Exercise, even a little per day, did tend to lower the mortality risk tied to sitting, the team noted. However, sitting's influence on death risk remained significant even when activity was factored in.
On the other hand, people who sat a lot and did not exercise or stay active had an even higher mortality risk: 94 percent for women and 48 percent for men.
Study lead author Dr. Alpa Patel, an epidemiologist with the American Cancer Society, said that the obvious reason for the connection is that "the more time you spend sitting, the less total energy expended and you can have consequences such as weight gain and increased obesity." And that affects your metabolism as well as risk factors for various diseases, she said.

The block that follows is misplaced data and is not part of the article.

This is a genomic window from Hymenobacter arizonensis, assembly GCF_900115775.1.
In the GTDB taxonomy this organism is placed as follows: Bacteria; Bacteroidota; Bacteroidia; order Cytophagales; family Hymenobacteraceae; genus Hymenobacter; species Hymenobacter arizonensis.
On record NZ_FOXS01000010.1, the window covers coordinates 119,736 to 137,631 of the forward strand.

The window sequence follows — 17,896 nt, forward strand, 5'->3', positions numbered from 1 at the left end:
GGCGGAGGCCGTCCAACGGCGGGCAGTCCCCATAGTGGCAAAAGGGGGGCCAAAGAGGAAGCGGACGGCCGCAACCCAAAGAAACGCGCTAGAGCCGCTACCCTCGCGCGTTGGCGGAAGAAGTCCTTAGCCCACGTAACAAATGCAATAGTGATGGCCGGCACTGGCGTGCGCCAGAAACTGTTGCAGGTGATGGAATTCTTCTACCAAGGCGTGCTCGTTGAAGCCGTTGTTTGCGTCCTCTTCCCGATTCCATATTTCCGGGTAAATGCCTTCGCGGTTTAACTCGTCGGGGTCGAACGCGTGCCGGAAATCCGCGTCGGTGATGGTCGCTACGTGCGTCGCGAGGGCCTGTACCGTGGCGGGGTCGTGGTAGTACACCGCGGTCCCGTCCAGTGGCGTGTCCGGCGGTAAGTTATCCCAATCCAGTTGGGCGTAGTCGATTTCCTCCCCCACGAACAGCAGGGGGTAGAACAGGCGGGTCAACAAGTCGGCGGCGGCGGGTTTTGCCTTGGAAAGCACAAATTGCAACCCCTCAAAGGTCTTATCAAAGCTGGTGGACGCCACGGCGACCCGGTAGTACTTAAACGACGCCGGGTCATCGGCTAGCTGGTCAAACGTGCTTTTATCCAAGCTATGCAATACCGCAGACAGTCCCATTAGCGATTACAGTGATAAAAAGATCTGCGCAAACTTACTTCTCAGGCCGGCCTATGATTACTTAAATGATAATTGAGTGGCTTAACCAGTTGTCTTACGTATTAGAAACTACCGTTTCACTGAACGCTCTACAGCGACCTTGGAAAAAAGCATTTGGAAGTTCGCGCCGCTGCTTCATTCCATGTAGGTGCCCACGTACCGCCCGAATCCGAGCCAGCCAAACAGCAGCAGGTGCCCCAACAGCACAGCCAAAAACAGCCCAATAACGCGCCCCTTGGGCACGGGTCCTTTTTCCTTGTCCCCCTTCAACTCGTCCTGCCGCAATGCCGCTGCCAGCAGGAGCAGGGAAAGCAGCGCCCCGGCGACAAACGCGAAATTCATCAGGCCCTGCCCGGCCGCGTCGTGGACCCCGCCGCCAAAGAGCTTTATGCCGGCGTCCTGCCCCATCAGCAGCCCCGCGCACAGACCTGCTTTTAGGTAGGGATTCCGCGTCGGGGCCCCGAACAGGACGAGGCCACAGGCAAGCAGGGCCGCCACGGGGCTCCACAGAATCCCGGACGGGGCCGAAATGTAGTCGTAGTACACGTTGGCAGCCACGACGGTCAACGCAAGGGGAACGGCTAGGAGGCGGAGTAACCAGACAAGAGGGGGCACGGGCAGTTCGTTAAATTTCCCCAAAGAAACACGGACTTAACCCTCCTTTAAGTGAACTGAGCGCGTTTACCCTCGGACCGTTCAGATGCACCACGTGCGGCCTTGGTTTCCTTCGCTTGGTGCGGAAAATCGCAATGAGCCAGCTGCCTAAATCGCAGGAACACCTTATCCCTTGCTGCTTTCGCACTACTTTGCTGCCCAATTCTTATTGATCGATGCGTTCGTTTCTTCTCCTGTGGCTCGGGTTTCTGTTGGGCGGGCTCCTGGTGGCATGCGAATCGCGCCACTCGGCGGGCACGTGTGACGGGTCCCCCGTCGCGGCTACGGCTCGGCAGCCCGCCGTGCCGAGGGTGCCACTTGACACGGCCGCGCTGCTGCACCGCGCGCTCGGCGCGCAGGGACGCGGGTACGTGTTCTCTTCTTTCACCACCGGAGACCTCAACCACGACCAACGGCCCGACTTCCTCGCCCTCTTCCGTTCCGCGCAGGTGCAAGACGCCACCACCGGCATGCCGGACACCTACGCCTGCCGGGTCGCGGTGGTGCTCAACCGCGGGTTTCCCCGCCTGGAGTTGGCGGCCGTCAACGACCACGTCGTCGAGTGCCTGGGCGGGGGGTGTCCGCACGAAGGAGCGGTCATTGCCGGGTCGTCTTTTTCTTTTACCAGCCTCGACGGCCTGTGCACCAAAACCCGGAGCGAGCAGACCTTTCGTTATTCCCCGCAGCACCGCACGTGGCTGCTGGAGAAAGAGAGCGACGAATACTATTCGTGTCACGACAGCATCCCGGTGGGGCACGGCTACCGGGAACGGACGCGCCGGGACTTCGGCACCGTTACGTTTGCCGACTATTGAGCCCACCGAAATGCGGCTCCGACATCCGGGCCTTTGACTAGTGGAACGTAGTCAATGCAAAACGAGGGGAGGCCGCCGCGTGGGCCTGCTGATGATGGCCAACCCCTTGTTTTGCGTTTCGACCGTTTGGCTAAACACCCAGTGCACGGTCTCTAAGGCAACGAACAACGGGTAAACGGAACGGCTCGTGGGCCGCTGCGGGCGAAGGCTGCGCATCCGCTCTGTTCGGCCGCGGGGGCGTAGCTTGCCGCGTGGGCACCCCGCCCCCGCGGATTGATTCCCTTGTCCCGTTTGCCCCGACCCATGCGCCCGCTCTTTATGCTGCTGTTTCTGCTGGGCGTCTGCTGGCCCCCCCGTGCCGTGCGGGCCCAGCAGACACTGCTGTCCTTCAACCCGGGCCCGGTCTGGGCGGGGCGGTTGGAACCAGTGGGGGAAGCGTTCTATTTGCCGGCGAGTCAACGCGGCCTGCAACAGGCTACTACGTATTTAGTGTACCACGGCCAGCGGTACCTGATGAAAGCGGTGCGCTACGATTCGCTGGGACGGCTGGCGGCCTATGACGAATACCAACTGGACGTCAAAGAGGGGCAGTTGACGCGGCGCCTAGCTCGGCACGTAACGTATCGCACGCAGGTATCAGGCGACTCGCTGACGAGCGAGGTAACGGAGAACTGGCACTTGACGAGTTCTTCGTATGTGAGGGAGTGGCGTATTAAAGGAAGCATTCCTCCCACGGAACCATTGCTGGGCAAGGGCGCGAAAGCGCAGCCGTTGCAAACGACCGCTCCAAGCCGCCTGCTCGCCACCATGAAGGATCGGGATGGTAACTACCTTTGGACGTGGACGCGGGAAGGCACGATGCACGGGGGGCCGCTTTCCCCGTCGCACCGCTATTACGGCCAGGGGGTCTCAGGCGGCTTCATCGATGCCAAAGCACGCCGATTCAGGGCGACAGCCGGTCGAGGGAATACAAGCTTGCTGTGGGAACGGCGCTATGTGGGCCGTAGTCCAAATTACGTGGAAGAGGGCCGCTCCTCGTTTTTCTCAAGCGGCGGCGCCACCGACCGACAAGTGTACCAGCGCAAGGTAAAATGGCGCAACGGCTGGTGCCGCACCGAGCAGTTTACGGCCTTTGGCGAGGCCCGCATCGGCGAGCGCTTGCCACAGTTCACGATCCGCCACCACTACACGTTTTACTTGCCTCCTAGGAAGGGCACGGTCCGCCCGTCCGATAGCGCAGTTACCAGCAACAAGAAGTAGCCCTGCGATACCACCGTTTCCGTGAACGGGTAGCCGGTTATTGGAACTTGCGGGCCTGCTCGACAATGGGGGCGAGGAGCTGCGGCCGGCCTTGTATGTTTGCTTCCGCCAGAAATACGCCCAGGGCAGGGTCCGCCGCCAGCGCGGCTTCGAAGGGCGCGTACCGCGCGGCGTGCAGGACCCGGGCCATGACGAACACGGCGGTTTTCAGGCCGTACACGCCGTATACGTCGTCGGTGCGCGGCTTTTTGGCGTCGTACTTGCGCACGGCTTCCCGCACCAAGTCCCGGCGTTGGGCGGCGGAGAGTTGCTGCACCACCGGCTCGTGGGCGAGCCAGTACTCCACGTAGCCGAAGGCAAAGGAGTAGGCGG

But there could be other biological factors beyond simply getting fatter that explain the link.
There's a burgeoning literature evolving around "inactivity physiology," Patel said. When muscles, especially those in the legs, are "sitting," they stimulate or suppress various hormones which then affect triglycerides, cholesterol and other markers for heart and other diseases, she explained.
Find out more about the healthy effects of exercise at the U.S National Cancer Institute.
SOURCES: Jay Brooks, M.D., chairman, hematology/oncology, Ochsner Health System, Baton Rouge, La; Alpa Patel, Ph.D., epidemiologist, American Cancer Society, Atlanta; July 22, 2010, online edition, American Journal of Epidemiology
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